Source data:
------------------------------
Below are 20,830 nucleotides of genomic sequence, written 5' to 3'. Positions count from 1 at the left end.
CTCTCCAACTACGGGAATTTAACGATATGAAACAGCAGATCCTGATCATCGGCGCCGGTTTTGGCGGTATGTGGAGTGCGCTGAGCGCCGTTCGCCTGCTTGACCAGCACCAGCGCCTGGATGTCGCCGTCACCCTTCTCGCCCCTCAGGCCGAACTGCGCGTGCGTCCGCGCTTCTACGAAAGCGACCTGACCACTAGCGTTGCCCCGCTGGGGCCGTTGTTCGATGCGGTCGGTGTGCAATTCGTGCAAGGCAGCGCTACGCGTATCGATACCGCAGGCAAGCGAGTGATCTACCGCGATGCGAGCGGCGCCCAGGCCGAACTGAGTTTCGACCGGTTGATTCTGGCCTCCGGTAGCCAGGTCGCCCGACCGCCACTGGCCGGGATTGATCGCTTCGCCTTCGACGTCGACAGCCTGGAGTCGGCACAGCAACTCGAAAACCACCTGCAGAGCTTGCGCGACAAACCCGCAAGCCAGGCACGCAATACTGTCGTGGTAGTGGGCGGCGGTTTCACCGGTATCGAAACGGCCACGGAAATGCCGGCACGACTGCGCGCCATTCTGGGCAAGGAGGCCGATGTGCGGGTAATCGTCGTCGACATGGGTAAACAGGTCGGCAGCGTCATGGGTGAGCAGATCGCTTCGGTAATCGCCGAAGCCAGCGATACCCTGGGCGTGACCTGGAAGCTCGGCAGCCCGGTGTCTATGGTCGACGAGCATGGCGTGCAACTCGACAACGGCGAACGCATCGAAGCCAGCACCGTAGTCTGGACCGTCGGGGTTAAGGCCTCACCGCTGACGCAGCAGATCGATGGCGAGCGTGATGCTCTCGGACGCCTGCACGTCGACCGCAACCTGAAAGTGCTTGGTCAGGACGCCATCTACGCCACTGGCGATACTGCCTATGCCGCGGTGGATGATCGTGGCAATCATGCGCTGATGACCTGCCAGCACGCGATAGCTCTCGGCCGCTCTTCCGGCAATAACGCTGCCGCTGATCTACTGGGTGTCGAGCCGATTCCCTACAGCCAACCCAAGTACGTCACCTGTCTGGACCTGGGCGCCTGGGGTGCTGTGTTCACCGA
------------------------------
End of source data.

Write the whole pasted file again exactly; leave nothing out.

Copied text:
Below are 20,830 nucleotides of genomic sequence, written 5' to 3'. Positions count from 1 at the left end.
CTCTCCAACTACGGGAATTTAACGATATGAAACAGCAGATCCTGATCATCGGCGCCGGTTTTGGCGGTATGTGGAGTGCGCTGAGCGCCGTTCGCCTGCTTGACCAGCACCAGCGCCTGGATGTCGCCGTCACCCTTCTCGCCCCTCAGGCCGAACTGCGCGTGCGTCCGCGCTTCTACGAAAGCGACCTGACCACTAGCGTTGCCCCGCTGGGGCCGTTGTTCGATGCGGTCGGTGTGCAATTCGTGCAAGGCAGCGCTACGCGTATCGATACCGCAGGCAAGCGAGTGATCTACCGCGATGCGAGCGGCGCCCAGGCCGAACTGAGTTTCGACCGGTTGATTCTGGCCTCCGGTAGCCAGGTCGCCCGACCGCCACTGGCCGGGATTGATCGCTTCGCCTTCGACGTCGACAGCCTGGAGTCGGCACAGCAACTCGAAAACCACCTGCAGAGCTTGCGCGACAAACCCGCAAGCCAGGCACGCAATACTGTCGTGGTAGTGGGCGGCGGTTTCACCGGTATCGAAACGGCCACGGAAATGCCGGCACGACTGCGCGCCATTCTGGGCAAGGAGGCCGATGTGCGGGTAATCGTCGTCGACATGGGTAAACAGGTCGGCAGCGTCATGGGTGAGCAGATCGCTTCGGTAATCGCCGAAGCCAGCGATACCCTGGGCGTGACCTGGAAGCTCGGCAGCCCGGTGTCTATGGTCGACGAGCATGGCGTGCAACTCGACAACGGCGAACGCATCGAAGCCAGCACCGTAGTCTGGACCGTCGGGGTTAAGGCCTCACCGCTGACGCAGCAGATCGATGGCGAGCGTGATGCTCTCGGACGCCTGCACGTCGACCGCAACCTGAAAGTGCTTGGTCAGGACGCCATCTACGCCACTGGCGATACTGCCTATGCCGCGGTGGATGATCGTGGCAATCATGCGCTGATGACCTGCCAGCACGCGATAGCTCTCGGCCGCTCTTCCGGCAATAACGCTGCCGCTGATCTACTGGGTGTCGAGCCGATTCCCTACAGCCAACCCAAGTACGTCACCTGTCTGGACCTGGGCGCCTGGGGTGCTGTGTTCACCGA